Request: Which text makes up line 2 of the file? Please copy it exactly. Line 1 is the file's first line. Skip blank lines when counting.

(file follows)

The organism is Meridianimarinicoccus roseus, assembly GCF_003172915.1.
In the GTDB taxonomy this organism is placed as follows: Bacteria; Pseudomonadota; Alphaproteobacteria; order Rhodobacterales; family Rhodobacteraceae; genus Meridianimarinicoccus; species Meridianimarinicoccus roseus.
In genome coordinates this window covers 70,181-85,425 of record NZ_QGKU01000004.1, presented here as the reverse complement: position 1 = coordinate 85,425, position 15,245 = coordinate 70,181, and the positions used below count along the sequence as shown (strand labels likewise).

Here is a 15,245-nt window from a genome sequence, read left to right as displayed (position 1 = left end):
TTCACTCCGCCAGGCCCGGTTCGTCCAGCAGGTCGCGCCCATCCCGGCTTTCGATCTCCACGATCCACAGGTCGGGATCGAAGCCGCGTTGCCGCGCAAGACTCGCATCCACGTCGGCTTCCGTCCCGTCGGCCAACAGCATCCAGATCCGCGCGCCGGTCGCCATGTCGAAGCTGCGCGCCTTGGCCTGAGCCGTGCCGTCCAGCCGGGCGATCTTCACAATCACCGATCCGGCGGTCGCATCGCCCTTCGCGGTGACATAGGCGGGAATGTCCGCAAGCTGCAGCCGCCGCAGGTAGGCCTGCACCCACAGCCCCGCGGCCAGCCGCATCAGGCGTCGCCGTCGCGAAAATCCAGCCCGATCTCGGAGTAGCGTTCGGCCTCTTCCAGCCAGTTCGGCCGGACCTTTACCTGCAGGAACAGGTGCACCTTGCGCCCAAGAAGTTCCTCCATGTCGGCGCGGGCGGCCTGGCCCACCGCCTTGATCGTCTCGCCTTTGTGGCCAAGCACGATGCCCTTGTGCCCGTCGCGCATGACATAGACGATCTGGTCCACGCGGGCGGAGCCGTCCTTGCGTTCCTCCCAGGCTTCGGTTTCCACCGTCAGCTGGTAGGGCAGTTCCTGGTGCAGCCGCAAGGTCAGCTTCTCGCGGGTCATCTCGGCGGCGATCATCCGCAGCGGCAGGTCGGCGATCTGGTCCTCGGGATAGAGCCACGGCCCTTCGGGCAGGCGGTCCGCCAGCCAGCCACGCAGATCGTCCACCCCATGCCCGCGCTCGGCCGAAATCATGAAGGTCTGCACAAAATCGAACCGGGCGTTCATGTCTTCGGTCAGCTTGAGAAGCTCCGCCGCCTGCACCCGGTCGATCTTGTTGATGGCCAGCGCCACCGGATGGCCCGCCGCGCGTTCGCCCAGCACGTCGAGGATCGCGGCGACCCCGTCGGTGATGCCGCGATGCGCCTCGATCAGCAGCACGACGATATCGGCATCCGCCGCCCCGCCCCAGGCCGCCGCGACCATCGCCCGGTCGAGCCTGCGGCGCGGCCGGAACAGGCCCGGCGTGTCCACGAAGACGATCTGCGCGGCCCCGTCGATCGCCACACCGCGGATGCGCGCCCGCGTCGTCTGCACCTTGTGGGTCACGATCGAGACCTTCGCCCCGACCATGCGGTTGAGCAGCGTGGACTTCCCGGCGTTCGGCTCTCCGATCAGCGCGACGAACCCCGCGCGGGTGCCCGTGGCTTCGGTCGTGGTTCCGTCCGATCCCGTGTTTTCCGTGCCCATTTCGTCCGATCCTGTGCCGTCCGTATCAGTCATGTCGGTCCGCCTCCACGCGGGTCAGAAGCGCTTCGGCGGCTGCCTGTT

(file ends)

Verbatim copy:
In the GTDB taxonomy this organism is placed as follows: Bacteria; Pseudomonadota; Alphaproteobacteria; order Rhodobacterales; family Rhodobacteraceae; genus Meridianimarinicoccus; species Meridianimarinicoccus roseus.